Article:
Home Inspiration

Part of the fun of building a new home is seeking inspiration and narrowing down all of the beautiful combinations of finishes, styles, and influences (see also: the most challenging). Stockton and I have spent countless hours on Houzz, flipping through magazines, and exhaustively trying to expose ourselves to anything and everything we could possibly want to see in our new home so that we leave no stone unturned. It’s a long process, but filled with so much pretty inspiration that I think most of us would admit to doing this with or without a current project going (thank you, Pinterest).

While curating our inspiration boards (“Ideabooks” as Houzz calls them), we certainly began to see patterns in what we were most drawn to, stylistically. My dad (who I’ve mentioned before is our architect also) helped us to take all of these little pieces and discover the common threads between them to create our ideal, cohesive, interior and exterior package.

PicMonkey Collage

Some of the inspiration pictures that helped to steer our initial meetings with Helman Sechrist Architecture.

The brilliant thing about Houzz is that as you’re saving ideas to your ideabook, you can be creating big picture inspiration as well as the more detailed finishes that you know you just want to remember for later down the line. For instance, let’s look at the three photos below. We know we want a television in the kitchen, but we want one that can be hidden behind cabinet doors when not in use. Another micro-detail we like for the master closet (Stockton’s side in particular) are these hanging racks for pants. In our mudroom, we will have a drop zone for signing school papers, keeping keys, etc. and I loved this inspiration picture with the narrow file-type cabinet, perfect for paper and folder storage. By the way, this drop zone concept is one of those things that has been so stuck in my head since day 1 that my husband and father are both probably so sick and tired of hearing me talk about “charging stations” and “permission slips” – all I have to say is our kids better go on lots of field trips because I’m going to be a permission slip signing MACHINE at my special mudroom drop zone (WHA-BAM!).


Then there are those bigger picture inspiration images that helped us to lay out some of our architectural dreams for this home. Things like exterior style, interior layout, our ideal space use plans, where the bedrooms will be, kitchen style, etc. We are building a “transitional” style home, merging traditional, timeless details with more contemporary influences and just a hair of craftsman detail (I’m very articulate in the language of architecture as you can see). The house will be grey with a stone skirt, board & batten mixed with shake siding, white trim and black windows (rawr). Inside the house, we are going to try to bring the outside in, and so we’ll be carrying the grey, white, black themes throughout while warming it up with some exposed beams in the living spaces and master bedroom, warm walnut flooring, stone detailing on the fireplace, etc. Here are some of the big picture inspiration photos that helped us land on these key details.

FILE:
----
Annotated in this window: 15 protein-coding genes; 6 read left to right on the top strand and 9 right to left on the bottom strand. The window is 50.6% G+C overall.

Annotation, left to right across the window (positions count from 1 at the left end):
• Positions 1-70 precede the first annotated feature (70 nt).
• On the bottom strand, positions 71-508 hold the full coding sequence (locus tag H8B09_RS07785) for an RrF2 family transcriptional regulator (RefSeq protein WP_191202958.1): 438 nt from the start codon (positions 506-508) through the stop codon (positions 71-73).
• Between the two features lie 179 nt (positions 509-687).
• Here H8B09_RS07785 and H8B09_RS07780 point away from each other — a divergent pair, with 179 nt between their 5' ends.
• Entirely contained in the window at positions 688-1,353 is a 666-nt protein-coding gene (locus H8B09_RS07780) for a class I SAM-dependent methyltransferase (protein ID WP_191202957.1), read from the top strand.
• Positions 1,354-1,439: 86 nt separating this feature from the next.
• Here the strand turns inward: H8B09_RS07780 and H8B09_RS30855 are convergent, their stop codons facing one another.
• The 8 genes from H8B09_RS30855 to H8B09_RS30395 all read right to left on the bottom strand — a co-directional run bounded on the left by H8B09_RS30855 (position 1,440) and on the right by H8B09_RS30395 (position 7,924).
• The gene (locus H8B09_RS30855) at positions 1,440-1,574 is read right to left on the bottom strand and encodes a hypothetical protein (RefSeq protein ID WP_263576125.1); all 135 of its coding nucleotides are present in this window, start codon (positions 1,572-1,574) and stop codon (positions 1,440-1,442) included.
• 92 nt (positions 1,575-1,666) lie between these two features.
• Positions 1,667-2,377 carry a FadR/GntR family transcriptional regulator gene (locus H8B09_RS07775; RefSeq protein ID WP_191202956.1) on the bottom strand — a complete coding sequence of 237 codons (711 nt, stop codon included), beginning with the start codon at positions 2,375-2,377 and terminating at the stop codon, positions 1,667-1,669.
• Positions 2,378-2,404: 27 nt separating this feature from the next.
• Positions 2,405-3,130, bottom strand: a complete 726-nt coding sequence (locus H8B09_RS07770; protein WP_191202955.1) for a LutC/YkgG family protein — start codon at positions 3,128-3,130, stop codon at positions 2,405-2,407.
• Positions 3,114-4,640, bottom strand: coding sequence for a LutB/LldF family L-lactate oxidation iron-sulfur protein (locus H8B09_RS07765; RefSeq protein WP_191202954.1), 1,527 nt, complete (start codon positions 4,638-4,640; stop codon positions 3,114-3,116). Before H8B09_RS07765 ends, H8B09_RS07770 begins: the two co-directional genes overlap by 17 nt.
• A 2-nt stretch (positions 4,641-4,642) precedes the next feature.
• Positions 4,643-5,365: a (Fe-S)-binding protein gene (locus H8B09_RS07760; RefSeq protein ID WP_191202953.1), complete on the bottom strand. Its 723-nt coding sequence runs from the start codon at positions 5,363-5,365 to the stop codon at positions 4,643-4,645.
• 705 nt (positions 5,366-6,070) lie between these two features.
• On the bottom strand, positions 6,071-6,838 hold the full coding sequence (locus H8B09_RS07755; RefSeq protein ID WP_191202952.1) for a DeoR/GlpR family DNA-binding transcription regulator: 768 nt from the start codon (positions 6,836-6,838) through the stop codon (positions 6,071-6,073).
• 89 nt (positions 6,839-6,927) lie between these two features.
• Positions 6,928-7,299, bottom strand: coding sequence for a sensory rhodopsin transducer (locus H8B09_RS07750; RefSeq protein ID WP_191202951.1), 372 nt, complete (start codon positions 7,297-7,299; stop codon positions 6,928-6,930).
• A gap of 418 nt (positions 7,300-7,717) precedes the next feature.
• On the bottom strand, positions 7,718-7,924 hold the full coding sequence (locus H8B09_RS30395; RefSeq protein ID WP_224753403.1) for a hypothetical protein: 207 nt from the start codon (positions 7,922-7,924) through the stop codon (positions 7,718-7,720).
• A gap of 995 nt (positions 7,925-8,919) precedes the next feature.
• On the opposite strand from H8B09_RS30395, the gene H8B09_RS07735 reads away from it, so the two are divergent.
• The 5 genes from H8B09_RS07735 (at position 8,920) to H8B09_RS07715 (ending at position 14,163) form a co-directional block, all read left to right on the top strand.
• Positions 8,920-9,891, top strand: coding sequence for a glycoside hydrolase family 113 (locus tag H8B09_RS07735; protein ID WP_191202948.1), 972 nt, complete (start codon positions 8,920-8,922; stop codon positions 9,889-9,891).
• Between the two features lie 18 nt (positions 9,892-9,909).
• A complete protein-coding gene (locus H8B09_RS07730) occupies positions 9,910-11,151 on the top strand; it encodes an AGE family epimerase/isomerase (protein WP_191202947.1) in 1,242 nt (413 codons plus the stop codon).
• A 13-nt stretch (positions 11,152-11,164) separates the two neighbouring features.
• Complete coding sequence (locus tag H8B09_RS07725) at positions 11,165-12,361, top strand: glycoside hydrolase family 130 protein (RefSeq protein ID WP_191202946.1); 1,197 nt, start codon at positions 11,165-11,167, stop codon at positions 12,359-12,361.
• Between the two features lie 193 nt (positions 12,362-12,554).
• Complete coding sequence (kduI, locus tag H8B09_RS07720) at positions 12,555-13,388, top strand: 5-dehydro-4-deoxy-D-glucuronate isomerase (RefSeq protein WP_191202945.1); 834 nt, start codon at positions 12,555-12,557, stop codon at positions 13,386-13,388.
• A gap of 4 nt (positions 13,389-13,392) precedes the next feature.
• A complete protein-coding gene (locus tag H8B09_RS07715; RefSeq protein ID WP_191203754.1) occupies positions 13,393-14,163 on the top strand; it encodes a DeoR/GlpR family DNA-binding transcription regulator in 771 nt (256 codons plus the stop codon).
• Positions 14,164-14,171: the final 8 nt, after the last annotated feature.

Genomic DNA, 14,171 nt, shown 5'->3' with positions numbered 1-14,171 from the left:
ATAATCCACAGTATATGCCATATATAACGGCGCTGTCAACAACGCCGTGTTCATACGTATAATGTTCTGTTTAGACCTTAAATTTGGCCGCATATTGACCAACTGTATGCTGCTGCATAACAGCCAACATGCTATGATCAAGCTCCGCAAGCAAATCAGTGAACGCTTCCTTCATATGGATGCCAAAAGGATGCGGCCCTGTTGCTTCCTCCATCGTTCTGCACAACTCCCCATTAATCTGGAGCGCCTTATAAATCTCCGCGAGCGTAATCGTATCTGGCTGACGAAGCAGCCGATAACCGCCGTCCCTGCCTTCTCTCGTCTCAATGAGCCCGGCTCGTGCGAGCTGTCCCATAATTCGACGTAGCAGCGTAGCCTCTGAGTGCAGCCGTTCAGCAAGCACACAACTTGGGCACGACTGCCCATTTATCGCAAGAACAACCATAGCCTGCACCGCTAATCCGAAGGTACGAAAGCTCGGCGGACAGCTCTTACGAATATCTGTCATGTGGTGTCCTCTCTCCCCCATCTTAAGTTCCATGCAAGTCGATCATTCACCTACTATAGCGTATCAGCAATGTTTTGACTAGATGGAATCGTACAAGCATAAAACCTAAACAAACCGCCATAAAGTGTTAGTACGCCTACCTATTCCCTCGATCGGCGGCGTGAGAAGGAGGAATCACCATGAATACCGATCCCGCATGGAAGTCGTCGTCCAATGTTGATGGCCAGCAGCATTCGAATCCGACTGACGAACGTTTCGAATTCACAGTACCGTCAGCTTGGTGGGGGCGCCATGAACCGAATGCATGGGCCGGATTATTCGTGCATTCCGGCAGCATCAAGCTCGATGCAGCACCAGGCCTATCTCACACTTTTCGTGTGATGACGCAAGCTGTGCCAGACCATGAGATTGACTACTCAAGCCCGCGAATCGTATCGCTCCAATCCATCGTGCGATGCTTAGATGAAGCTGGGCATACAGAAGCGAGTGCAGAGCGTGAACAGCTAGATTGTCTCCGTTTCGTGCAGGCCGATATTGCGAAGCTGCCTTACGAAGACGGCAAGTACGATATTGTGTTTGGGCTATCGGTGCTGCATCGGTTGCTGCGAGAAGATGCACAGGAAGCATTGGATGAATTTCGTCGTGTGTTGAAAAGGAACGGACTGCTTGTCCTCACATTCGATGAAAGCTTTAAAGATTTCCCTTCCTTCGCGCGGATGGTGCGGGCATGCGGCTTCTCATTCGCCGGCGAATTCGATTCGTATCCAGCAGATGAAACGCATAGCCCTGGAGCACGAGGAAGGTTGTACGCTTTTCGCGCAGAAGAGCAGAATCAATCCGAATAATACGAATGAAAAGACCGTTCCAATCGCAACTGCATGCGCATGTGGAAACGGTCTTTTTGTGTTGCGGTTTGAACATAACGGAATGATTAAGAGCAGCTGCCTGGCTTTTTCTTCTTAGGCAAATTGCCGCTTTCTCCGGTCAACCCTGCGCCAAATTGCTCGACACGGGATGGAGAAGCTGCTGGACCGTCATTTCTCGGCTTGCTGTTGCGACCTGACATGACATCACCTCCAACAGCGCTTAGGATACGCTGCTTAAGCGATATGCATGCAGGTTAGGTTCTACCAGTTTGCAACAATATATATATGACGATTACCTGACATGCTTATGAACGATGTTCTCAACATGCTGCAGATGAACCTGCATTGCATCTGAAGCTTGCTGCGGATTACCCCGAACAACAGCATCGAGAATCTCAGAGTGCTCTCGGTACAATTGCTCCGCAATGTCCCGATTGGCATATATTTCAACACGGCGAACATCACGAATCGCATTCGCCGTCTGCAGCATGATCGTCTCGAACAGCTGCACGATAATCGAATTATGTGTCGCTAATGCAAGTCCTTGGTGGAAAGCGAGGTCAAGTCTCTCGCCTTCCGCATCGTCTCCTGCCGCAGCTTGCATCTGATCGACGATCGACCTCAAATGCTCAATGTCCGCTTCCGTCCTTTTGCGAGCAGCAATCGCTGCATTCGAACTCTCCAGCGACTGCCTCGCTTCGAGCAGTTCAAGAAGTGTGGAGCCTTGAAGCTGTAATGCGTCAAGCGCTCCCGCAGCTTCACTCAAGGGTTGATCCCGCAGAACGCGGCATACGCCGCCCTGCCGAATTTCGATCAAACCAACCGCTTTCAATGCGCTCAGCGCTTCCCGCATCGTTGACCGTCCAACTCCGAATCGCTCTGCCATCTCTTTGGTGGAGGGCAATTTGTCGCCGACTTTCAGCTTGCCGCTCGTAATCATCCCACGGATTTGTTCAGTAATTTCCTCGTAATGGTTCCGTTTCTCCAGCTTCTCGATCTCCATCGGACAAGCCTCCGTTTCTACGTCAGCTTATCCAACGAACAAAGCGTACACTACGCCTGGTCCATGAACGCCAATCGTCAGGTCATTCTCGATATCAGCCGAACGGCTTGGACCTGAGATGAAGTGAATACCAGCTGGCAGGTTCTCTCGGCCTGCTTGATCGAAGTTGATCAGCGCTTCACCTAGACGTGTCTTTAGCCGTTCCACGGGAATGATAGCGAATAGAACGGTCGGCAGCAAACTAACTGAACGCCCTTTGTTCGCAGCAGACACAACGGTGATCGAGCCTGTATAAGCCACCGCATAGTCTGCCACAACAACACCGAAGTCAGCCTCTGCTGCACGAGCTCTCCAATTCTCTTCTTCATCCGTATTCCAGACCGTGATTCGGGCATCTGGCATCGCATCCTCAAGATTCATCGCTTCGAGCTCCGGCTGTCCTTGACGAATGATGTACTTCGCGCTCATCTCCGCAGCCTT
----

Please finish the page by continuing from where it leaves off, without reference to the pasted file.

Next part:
big picture

Here’s what’s so exciting about all this: my dad and his business partner, Brad, took all of this inspiration and created something for us that is totally unlike it while still paying respect to what inspires us as a couple. They are creative masterminds who truly take the client’s vision and make something that’s one of a kind.

At the end of the day, anyone can take a picture and copy it. It takes an artist to be able to appreciate the inspiration all around them and create something new and diverse (and let’s face it, most clients like myself are uneducated architecturally, so we have to come to the table with outside inspiration… it’s simply par for the course). To me, I can’t better define the value of working with an AIA certified architect on your custom home project.

If you want to learn more about Houzz or see some of Helman Sechrist Architecture’s past projects, click here!

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